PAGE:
Our parish celebrated the 11:30 Mass for the Ascension yesterday with the baptism of an infant and a 3-year-old (cousins) - immersion baptisms with the whole community gathered around the font to welcome them. Embracing one another in love, baptizing in the name of the Trinity - these are important actions and appropriate affirmations of everything that Christ left us to do when he ascended to the Father.
As the children were dressed after the baptisms and the altar was prepared for Eucharist, we sang "God is Here" by David Haas, which is rapidly becoming a parish favorite. A great evocation of the presence of God in all that we are, have and do, one of the song's lines is "the truth that you long for is not found in the sky" - which made it perfect for the Ascension.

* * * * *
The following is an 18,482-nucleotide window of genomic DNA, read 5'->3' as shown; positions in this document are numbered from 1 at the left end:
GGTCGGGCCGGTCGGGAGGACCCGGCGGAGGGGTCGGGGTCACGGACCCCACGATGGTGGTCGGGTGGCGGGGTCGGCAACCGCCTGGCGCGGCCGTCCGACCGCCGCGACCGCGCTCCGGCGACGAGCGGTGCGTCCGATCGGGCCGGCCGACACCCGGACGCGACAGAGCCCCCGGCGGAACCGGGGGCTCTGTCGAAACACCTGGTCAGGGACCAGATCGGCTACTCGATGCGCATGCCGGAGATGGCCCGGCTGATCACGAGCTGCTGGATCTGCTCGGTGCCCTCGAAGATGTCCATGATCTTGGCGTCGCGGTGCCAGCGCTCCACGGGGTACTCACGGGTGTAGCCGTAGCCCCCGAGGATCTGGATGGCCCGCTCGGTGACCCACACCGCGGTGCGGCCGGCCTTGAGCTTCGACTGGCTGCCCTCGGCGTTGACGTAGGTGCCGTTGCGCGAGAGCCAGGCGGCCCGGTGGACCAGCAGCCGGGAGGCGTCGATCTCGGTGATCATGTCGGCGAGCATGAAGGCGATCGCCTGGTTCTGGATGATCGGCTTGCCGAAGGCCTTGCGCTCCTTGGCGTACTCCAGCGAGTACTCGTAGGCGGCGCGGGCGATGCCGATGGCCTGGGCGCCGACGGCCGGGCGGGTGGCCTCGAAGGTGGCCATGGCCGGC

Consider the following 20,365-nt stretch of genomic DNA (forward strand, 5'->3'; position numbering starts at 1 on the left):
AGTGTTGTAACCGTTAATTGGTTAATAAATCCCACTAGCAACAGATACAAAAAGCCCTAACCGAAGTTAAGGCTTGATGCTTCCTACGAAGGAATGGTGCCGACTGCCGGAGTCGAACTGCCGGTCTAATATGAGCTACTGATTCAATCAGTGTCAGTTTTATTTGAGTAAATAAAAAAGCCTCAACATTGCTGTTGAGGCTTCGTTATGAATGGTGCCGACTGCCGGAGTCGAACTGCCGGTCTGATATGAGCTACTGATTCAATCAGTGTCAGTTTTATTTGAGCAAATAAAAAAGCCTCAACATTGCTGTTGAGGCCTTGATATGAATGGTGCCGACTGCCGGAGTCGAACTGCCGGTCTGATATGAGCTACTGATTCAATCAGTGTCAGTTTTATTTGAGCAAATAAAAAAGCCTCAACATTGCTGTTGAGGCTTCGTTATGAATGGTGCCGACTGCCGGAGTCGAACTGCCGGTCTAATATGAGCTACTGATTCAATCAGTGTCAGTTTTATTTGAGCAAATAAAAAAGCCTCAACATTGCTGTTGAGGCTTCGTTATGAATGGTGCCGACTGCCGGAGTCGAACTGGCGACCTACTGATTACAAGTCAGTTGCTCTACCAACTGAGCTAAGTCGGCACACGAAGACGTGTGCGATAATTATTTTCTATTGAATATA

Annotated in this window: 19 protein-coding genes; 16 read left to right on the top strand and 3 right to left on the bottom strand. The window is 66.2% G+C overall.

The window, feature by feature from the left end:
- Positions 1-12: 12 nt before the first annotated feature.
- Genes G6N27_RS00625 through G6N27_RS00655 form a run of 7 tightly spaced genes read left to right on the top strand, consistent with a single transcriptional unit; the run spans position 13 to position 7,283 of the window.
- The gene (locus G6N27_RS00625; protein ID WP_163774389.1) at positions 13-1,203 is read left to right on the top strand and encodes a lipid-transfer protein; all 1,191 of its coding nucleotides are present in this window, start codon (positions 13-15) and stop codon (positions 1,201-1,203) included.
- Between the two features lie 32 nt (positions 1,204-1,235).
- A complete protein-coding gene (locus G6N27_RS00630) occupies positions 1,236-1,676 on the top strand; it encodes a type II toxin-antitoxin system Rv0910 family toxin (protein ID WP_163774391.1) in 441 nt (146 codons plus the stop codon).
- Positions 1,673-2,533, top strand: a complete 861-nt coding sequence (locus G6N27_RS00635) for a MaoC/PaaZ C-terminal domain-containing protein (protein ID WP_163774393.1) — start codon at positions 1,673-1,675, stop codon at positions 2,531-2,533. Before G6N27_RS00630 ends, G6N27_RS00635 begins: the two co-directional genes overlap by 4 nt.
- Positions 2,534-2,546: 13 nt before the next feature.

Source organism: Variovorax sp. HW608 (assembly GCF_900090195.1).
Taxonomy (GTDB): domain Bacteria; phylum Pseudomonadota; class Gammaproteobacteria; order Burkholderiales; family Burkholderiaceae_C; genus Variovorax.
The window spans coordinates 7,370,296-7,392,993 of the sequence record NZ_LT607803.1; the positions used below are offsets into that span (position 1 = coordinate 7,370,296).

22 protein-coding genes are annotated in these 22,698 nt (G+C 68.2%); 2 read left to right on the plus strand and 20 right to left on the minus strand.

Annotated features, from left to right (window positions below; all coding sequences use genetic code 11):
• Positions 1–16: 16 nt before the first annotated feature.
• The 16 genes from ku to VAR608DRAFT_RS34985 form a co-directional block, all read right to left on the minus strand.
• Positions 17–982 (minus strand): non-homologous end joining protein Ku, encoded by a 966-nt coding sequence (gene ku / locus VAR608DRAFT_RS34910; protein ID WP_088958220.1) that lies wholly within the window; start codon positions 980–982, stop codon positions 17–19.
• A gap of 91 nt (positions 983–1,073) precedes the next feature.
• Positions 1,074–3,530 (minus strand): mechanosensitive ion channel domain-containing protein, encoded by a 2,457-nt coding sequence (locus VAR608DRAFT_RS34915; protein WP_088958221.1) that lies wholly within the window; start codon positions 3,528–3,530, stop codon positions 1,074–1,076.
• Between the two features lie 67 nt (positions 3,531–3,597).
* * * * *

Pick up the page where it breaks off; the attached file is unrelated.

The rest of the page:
Why do so many people still stand there "looking at the sky" - hoping for help from a God who is "up there" "at a distance" remotely watching over us? This very typical American understanding makes it possible for people to live their lives independently, only remembering to praise God on Sundays or consult God when they feel a particular need. It also makes it possible to feel that God is a lurker, watching their every move, lying in wait to "catch" them in sin. Neither understanding is particularly helpful.
When we continue to act without reflection, we run the risk of losing our sense of God's plan for us and become more and more distant from who God wants us to be. With the help of daily reflection on the actions of our life, we are less likely to think of God as distant, and more likely to proclaim that "God is here." If you are not familiar with Jesuit spirituality, I suggest you check out the resources at http://ignatianspirituality.com/ .